Who knows, maybe it’s a hangover from communism? Either way, the city is a stickler for rules and regulations. Of the more common to fall foul of, crossing the road before the little green man says so is among the most frequent. And Łazienki Park? Don’t even think of stepping onto its billiard green lawns. The ‘look but don’t touch’ ethos even applies to the city’s fountain park between the Old Town and the river. You can tell a true Varsovian as someone who doesn’t give a damn about these or the billions of other decrees you’ll find in the city (disclaimer: the Insider follows the law to the letter!).

#5 Leave… A Lovelock

While other global cities are clamping down on the soppy ritual that involves dreamy couples attaching padlocks to bridges Warsaw, so it seems, just doesn’t give a hoot. Most Świętokrzyski has appeared in dozens of commercials since opening in 2000, though it is its associations with cheesy rom-coms such as Tylko Mnie Kochaj and Nigdy w Życiu that have seen it come to be regarded as the local ground zero of the lovelock fad. 

#6 Ride… An Escalator

Not just any old one, but the first in Poland! Running from the mouth of the W-Z tunnel all the way up to Pl. Zamkowy, the capital’s original escalator was marketed as a triumph of socialist technology when it opened in 1949. Seen as a major tourist attraction at the time (hey, communism really wasn’t much fun), the ‘moving stairs’ remained a novelty for years to come. Reopened in 2005, original reliefs celebrating Soviet-Polish friendship have been preserved, as have boorish commie era regulations warning children and those with heart defects against repeated use. 

#7 Drive… Down Karowa

As straight as spaghetti, Karowa street is a helter skelter thrill of hairpin bends and bumpy cobbles: at its climax, the Stanislawa Markiewicz viaduct is the iconic mouth of Powiśle with its ornate architecture making it a favorite landmark among serious photographers.

#8 Hunt… A Dinosaur

The sensible choice when hunting for dinosaurs in Warsaw would be to visit the Geological Museum. But come on, who wants to see bones and unconvincing models when you have the craziest dinosaur in town menacing the corner of Banacha and Żwirki i Wigury. He’s there to mark the location of a rival museum (Stanisław Józef Thugutta Geological Museum), one whose collection includes a load of rocks gifted by Tsar Alexander I.

#9 Check… In On Facebook

Hala Koszyki remains the biggest check-in round town, though if you’re looking to boost your social media credentials then Hala Gwardii ain’t too far behind. Pl. Zbawiciela’s popularity might have waned since the days it was known as Pl. Hipstera, though it’s credibility still remains. Then there’s Poznańska street, hands down the city’s acknowledged bastion of effortless cool.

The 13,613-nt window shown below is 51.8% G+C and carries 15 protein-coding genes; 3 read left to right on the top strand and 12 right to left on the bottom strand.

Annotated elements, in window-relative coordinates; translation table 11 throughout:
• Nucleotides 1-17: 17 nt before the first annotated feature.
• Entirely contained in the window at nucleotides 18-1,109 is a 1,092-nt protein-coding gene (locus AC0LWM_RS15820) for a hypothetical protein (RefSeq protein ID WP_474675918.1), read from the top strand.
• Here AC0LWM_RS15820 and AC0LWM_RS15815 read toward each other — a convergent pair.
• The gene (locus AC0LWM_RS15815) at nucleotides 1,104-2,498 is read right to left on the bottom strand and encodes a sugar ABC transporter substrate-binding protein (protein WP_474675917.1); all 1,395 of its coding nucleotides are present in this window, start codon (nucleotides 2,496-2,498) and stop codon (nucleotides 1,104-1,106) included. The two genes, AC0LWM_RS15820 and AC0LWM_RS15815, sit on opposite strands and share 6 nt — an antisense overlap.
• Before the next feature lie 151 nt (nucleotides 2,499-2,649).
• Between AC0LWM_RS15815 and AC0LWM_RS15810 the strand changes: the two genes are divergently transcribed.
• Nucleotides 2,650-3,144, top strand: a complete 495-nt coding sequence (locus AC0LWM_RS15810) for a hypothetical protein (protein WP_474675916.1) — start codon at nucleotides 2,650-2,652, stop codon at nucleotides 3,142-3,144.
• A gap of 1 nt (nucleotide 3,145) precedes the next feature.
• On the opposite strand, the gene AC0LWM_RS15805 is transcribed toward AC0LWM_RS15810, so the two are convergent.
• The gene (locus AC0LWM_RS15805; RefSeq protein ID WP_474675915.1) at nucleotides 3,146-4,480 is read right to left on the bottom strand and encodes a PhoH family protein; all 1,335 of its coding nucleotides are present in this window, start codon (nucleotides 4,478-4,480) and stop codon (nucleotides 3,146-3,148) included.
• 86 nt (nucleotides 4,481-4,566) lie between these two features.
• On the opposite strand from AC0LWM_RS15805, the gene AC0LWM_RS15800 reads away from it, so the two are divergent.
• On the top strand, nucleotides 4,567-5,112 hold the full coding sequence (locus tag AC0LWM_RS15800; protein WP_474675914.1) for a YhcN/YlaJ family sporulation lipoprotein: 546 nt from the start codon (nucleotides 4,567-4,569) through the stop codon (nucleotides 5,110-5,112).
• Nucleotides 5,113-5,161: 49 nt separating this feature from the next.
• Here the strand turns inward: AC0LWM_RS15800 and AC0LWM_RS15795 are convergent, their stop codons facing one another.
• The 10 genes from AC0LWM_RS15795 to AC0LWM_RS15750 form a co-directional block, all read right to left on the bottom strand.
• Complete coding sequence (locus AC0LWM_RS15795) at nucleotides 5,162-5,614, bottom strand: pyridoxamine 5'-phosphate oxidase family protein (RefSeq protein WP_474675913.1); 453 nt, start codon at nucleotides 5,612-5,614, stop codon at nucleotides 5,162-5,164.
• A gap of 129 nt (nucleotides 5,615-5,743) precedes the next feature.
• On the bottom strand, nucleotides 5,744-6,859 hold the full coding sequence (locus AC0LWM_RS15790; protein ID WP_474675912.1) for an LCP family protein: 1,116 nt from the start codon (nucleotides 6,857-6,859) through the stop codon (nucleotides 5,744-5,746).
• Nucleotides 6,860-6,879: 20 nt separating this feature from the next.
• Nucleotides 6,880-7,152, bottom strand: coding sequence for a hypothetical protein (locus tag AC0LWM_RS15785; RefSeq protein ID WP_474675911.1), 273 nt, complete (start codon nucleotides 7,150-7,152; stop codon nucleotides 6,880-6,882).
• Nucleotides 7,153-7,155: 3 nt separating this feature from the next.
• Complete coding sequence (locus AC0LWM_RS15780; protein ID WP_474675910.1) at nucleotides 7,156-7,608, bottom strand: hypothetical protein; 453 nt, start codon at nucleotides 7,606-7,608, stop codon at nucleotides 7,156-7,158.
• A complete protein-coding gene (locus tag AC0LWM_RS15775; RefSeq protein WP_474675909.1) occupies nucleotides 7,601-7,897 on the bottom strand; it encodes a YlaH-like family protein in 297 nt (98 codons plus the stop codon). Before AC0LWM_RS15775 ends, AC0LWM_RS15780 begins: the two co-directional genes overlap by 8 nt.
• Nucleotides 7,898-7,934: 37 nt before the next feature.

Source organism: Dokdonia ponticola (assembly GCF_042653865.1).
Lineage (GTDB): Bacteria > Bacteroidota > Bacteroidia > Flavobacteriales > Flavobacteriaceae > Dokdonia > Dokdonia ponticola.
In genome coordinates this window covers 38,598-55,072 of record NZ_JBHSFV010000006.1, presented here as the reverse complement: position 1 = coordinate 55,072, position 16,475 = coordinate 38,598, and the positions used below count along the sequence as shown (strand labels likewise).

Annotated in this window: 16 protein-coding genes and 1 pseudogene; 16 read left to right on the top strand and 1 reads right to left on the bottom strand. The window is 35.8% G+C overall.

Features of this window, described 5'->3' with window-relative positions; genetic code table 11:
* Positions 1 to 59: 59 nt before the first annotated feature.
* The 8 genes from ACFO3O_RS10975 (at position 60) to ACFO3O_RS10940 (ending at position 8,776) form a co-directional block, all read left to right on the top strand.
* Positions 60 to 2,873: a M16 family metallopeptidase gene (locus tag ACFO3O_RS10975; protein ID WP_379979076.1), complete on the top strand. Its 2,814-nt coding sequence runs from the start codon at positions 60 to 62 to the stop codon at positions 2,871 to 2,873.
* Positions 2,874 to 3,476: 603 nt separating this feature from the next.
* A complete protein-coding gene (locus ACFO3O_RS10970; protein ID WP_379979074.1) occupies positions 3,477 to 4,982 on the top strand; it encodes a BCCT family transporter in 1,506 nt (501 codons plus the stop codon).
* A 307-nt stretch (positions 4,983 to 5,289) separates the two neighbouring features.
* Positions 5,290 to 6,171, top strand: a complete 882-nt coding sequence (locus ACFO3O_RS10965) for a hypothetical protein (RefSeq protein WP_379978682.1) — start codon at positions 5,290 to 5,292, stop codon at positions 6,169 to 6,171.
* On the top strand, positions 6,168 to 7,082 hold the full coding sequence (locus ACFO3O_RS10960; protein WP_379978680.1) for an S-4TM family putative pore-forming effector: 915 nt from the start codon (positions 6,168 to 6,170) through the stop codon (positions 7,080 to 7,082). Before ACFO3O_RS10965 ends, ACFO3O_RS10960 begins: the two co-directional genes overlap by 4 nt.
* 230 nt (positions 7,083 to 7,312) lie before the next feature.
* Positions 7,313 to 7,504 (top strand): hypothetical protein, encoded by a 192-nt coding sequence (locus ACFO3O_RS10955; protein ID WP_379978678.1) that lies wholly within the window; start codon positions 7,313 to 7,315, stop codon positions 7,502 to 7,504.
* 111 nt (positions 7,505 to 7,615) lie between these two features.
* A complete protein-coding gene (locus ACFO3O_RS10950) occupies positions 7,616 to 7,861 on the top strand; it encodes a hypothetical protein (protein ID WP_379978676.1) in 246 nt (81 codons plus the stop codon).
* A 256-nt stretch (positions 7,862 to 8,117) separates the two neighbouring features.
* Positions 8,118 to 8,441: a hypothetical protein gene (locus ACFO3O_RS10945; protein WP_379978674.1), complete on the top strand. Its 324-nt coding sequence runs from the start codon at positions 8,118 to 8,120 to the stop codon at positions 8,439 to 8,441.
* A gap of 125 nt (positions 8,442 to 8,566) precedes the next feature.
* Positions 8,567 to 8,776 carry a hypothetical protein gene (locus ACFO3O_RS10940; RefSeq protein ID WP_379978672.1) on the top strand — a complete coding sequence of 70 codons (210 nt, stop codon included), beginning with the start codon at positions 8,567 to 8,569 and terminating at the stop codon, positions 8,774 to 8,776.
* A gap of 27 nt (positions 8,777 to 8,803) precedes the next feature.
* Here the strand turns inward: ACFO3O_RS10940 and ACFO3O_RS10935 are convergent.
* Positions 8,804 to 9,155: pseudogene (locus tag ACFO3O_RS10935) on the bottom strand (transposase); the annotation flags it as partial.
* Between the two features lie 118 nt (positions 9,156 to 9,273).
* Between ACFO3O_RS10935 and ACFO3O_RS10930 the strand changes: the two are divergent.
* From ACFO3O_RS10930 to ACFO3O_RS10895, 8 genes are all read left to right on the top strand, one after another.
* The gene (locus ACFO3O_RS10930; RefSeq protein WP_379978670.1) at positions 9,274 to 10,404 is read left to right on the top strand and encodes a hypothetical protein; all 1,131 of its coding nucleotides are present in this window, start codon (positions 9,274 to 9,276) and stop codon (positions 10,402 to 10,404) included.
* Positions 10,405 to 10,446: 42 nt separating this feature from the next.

#10 Instagram… Iconic Stairs

There’s something weirdly and undefinably magical about stairwells – and my God, don’t they look good on Instagram. Share our weird passion? Then don’t miss any of the following:

Katyń Museum: documenting the 1940 massacre, the Katyń Museum is an architectural marvel, one that’s rounded out by a magnificent stairwell.

Most Gdański: completed in 1959, this bridge features an entrancing spiral staircase that’s a favored backdrop for ‘Just Married’ couples.

Kłopotowskiego 38: this historic 19th century tenement was once occupied solely by Jewish residents. Known as ‘the emerald staircase’, its defining feature is a ghostly but beautiful glimpse into the past.

#11 Get… Arty

Outside of the established big hitters, Warsaw has a thriving independent arts scene, a point that’s apparent with a visit
to the likes of Galeria Foksal, Leto and Raster. But for something really crazy, visit Galeria Forty/Forty (fb.com/ProjektFortyForty), an unsupervised Tsarist brick fortress whose vaulted, dank interiors have been turned into a spontaneous gallery of street art.

#12 Explore… Both Sides Of The Wisła

On your left: revamped riverside boulevards that have been dubbed as among the best in the world. Come the sun, the party doesn’t stop till the season changes. On your right: wild natural beauty in its untamed form. Contrasts don’t come any sharper – be sure to check both.

#13 Marvel… At Gargamel’s Castle

Widely decried as the most grotesque building in Warsaw, TVP’s headquarters on Woronicza 17 are a staggering tribute to Gargamelizm, a vulgar architectural style seemingly unique to post-communist Poland. Known by many as The Tower of Babel, this chaotic glass carbuncle has to be seen to be believed.     

#14 See… A Polish Ghost!

With so much blood spilled on the streets of Warsaw it naturally follows that ghosts aren’t hard to find. The most famous of all lurks on the back balcony of Morskie Oko 5. It’s here that Hanka, a teenage girl shot by a German sniper in 1944, is said to fleetingly appear pining for her insurgent lover. But if you’re really serious about a ghost hunt, then make the short journey to Otwock. Buried deep in the woodland is Zofiówka, a disintegrating Jewish psychiatric hospital whose story involves experimental electroshock therapies, Nazi executions, dead nuns, moving pictures and creepy, viral videos. Bad things happen here.